The technology solutions envisioned by the Red Bull Basement finalists centre on eight sustainability categories inspired by the UN Sustainable Development Goals: Body & Mind, Career, Clean Water, Climate Action, Education, Empowerment, Energy and Smart Cities.

Their ideas were pitched to global visionaries including Kudzi Chikumbu, a leader in community and creator at one of the world’s biggest entertainment short-form video platforms.

He was joined by Gener8 founder and CEO Sam Jones, World Wide Generation Founder and CEO Manjula Lee, Intel’s gaming and e-sports general manager Marcus Kennedy and senior vice-president: marketing operations at NTT Ltd, Ceri McCall.

Students from past editions of Red Bull Basement have gone on to create a global impact, as was the case in 2020 when Brunel University's Joanna Power and Paramveer Bhachu designed and built an innovative water-saving device, the Lava Aqua X portable electric washing machine.

The twin’s interest in science and technology has grown significantly since the creation of their Digital X-Ray Glasses.

“We then started entering innovation competitions like the Eskom Expo, where we learnt a lot and it was clear that there’s something in our idea, we might just be able to fully develop X-ray glasses which will help rural communities across South Africa where a hospital is not close by.”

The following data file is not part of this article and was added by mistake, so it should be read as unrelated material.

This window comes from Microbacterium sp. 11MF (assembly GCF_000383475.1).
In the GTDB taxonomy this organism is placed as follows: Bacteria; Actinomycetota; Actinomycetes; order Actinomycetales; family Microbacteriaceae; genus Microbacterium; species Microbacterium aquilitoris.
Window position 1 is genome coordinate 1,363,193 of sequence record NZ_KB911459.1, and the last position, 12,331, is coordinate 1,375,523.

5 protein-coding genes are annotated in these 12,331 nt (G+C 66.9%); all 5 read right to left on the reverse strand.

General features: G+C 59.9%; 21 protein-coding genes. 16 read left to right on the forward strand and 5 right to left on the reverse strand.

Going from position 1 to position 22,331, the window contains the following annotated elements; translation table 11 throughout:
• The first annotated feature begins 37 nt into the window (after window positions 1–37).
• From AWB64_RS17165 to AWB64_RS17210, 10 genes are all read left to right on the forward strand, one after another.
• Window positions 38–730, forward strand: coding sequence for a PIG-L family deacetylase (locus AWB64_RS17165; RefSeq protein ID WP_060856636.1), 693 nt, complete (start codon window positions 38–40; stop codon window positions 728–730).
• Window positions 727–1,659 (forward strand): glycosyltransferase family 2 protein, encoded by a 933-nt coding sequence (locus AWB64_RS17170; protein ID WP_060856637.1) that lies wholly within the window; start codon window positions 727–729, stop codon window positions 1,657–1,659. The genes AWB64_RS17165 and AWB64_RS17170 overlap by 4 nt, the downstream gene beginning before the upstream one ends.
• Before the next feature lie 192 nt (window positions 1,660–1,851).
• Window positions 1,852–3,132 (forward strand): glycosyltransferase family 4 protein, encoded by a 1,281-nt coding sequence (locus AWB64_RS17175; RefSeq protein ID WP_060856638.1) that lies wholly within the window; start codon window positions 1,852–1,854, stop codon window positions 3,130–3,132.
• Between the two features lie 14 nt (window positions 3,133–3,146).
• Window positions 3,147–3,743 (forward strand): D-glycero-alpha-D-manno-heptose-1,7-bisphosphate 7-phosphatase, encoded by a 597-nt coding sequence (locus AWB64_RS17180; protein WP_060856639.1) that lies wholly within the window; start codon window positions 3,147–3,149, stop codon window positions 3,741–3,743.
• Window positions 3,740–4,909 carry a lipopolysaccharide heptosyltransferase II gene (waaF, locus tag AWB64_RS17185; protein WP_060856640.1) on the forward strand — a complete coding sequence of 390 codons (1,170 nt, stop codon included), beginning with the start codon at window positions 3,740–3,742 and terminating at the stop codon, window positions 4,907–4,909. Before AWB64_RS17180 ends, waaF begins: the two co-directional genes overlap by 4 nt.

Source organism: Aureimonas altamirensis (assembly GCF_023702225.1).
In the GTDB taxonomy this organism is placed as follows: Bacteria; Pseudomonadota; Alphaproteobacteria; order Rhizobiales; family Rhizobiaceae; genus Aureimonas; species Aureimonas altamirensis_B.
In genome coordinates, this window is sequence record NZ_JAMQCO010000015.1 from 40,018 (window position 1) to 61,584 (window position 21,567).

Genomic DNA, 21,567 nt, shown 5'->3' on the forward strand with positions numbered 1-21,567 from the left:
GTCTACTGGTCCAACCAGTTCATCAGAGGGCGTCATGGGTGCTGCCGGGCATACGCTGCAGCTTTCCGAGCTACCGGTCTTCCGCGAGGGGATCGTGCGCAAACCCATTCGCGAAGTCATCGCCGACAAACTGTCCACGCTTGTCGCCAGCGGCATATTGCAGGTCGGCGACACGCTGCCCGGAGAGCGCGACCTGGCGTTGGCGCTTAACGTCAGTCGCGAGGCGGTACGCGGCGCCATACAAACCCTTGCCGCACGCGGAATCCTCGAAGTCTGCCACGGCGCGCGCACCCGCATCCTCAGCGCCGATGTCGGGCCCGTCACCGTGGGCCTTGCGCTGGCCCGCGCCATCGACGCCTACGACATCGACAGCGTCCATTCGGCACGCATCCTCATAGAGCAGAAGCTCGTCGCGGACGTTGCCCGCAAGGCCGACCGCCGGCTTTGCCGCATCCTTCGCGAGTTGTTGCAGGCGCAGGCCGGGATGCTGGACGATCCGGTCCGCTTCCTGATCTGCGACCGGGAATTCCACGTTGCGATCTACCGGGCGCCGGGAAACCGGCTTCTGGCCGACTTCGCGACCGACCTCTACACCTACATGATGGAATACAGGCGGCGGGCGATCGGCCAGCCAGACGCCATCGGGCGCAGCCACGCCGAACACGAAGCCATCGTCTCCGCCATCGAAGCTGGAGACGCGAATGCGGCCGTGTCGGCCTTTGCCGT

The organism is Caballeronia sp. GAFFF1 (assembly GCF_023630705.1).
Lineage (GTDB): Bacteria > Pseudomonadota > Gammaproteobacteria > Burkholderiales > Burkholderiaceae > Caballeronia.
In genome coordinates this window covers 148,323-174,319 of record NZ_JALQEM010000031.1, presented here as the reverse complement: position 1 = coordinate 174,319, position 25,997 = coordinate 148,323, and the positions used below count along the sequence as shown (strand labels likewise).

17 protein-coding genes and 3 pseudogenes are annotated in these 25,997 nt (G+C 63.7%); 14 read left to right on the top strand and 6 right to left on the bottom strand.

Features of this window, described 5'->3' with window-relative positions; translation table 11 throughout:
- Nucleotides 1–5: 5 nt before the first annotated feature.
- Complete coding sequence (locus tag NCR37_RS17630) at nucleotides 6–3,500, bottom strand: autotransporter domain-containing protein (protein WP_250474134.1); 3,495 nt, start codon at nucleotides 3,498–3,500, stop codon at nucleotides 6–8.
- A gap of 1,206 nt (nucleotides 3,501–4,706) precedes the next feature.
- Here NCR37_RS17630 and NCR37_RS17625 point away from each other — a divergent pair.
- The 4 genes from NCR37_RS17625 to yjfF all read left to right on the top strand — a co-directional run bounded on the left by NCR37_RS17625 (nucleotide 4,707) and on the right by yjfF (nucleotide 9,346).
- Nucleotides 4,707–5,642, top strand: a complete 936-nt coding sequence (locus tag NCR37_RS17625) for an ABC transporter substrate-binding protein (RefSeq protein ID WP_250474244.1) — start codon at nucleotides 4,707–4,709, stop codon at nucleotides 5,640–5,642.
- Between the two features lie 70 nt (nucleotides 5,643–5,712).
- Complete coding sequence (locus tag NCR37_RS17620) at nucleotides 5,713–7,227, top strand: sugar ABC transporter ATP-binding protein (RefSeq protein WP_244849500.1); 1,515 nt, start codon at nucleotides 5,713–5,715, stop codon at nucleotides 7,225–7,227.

The Mphahleles believe technology to be a critical field which is constantly improving.

“It’s the present and the future, and girls should be part of this and not stand on the sidelines.”

They also want to inspire the next generation of young science and technology enthusiasts in South Africa.

“Reaching the global final means we can be taken seriously, and it shows other kids from townships that no matter how weird your innovation is, if you believe in it you should push to make it happen,” they said.

“The Global Final will hopefully create more opportunities for us and young inventors around the world.”

The twin sisters’ advice to aspiring girls who are interested in science and technology is simple: “Be good at science in maths at school and grab each opportunity that comes your way because determination is key.”

The Saturday Star